How regenerative agroforestry could solve the climate crisis

20 Dec 2019
Alexander Daniel, reNature
Tom Lovett, reNature
Intensified, monoculture farming, drives land degradation and soil erosion, threatening biodiversity and food supplies

Image: REUTERS/Nacho Doce
  • Farming is responsible for almost 30% of global greenhouse gas emissions.
  • Agriculture is the root cause of 80% of tropical deforestation.
  • Regenerative agroforestry, an agricultural method that mimics natural ecosystems, could help reverse these trends.

Our world is changing. The EU has just declared a climate emergency and stated that Europe must reach zero greenhouse gas emissions by 2050 – in the same year, our planet’s population is expected to hit 10 billion people. Global food production needs to prepare for an uncertain future and rising populations.

Climate, soil and farming: an intimate relationship

How we produce food is having a massive impact on our planet and driving the climate crisis. Farming is responsible for almost 30% of global greenhouse gas emissions. Land conversion and external inputs required for industrial agriculture lead to ecological dead-zones. Mechanization and commonly used synthetic fertilizers cause various emissions, while intensive management to raise crop yields releases carbon from the soil.

Inefficiency threatens biodiversity

In many places, agriculture expands into biodiverse areas because of inefficient land-use. Researchers in Brazil found that cattle ranchers are only using Amazon farmland to 34% of its productive potential. Poor management practices, like overgrazing, mean that agriculture is the root cause of 80% of tropical deforestation.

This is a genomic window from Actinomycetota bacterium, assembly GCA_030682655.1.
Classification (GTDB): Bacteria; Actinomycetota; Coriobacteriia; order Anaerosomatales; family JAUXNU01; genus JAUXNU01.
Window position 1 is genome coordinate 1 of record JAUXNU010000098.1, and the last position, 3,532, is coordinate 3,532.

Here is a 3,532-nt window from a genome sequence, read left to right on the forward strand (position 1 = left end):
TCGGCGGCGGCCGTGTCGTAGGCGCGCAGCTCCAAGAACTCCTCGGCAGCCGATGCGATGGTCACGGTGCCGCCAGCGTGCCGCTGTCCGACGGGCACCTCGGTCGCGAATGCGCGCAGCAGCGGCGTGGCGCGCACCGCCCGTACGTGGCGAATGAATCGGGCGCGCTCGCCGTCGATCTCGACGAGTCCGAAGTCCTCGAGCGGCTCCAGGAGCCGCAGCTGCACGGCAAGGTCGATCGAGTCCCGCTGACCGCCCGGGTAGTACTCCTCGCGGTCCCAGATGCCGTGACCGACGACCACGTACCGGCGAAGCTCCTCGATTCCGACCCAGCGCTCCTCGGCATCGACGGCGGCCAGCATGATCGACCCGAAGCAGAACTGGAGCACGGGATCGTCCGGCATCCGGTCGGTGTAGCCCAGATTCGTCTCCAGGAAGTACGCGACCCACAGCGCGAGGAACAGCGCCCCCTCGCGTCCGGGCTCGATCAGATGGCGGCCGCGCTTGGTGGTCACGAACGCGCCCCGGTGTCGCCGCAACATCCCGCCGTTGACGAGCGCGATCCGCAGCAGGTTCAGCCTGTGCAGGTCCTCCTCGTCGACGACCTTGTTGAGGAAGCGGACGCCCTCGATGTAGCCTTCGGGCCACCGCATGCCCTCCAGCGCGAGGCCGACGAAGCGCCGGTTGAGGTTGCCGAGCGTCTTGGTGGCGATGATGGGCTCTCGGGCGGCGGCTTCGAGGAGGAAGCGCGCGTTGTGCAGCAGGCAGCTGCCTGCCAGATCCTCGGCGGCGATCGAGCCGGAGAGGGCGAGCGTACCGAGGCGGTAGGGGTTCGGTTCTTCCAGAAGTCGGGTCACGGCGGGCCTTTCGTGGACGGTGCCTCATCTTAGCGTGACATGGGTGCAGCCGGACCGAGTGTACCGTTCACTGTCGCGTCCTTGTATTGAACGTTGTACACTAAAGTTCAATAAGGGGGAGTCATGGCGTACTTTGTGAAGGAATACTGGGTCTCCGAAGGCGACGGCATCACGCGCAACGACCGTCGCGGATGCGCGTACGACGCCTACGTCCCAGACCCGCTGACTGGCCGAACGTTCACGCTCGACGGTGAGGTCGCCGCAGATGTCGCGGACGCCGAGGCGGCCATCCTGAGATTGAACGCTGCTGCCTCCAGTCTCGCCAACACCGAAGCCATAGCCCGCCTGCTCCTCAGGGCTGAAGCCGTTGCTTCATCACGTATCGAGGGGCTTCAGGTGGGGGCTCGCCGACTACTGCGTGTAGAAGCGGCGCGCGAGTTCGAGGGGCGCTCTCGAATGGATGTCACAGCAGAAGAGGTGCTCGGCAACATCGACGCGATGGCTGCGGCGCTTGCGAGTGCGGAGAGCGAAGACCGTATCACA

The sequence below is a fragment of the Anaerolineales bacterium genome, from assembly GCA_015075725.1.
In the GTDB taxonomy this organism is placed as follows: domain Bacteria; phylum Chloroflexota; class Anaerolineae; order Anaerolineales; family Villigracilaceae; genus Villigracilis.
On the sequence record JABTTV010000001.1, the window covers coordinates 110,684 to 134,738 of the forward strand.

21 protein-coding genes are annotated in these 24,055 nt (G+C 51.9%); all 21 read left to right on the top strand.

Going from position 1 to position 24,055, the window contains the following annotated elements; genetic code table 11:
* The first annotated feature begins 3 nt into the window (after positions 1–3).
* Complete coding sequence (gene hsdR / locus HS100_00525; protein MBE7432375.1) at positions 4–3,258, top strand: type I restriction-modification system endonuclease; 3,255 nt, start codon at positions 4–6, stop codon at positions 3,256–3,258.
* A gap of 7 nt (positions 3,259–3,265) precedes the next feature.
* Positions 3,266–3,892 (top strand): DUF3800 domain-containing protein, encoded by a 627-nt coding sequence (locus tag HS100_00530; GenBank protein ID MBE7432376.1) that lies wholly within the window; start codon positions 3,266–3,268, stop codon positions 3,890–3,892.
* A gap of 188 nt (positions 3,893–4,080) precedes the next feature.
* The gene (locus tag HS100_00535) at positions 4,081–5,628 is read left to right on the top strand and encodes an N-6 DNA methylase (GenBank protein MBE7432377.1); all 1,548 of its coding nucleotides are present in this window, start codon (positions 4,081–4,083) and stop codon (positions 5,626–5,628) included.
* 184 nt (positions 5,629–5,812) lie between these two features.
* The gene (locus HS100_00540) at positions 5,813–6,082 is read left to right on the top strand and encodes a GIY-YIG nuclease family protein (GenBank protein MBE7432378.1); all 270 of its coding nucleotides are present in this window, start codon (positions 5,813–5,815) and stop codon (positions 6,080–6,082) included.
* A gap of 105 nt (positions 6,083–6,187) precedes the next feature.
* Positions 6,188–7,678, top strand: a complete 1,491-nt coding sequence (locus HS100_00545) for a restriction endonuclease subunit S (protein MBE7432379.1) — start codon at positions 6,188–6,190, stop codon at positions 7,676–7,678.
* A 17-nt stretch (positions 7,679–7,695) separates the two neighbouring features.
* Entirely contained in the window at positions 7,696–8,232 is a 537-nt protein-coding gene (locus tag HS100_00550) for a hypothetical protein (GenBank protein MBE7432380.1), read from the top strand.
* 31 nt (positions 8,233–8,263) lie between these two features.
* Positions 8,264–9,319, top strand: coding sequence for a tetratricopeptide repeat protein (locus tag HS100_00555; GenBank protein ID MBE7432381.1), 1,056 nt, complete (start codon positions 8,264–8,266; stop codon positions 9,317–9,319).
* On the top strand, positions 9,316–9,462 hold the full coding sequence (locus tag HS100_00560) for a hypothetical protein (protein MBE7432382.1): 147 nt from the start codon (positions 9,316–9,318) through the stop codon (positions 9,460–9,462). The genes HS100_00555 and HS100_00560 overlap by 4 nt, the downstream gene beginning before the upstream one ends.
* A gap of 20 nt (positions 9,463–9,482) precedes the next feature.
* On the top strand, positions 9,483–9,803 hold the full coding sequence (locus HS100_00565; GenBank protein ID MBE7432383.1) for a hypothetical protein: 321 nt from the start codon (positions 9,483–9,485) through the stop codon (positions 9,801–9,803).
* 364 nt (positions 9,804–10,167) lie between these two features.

Turning biodiversity-rich areas into intensified, monoculture farming, drives land degradation and soil erosion, threatening the world’s food supplies. According to the Director-General of the FAO (Food and Agriculture Organization of the UN), “the increasing loss of biodiversity for food and agriculture puts food security and nutrition at risk”.

Demands on arable land in more and less developed countries

Small to no profits for farmers

Market pressures force farmers globally to intensify agriculture and focus on short-term investment returns. Because of soil degradation, they increasingly rely on pesticides and synthetic fertilizers to maintain productivity. As costs rise, earnings shrink and farmers become trapped in debt, taking out yearly loans to pay for external inputs.

In the UK, 25% of farming households live under the poverty line and in the US, half of the farms are losing money. This year, farmers have protested in the NetherlandsGermany, and Indonesia, where hundreds of people were arrested. Farmers are frustrated because conventional farming is no longer able to provide a livelihood.

Climate crisis for farming

Global farming has reached a crisis point. Intensified land use and inefficient human systems threaten food security and drive biodiversity loss and climate change. Half the world’s fertile soil is already lost and, with an estimated 60 years of topsoil left, we need a farming strategy that restores soil and secures food production.

It is possible to put global agriculture into a climate-smart future and the solution already exists. Practised around the world, it’s known as regenerative agroforestry.


Author: Willem Van Cotthem

Honorary Professor of Botany, University of Ghent (Belgium). Scientific Consultant for Desertification and Sustainable Development.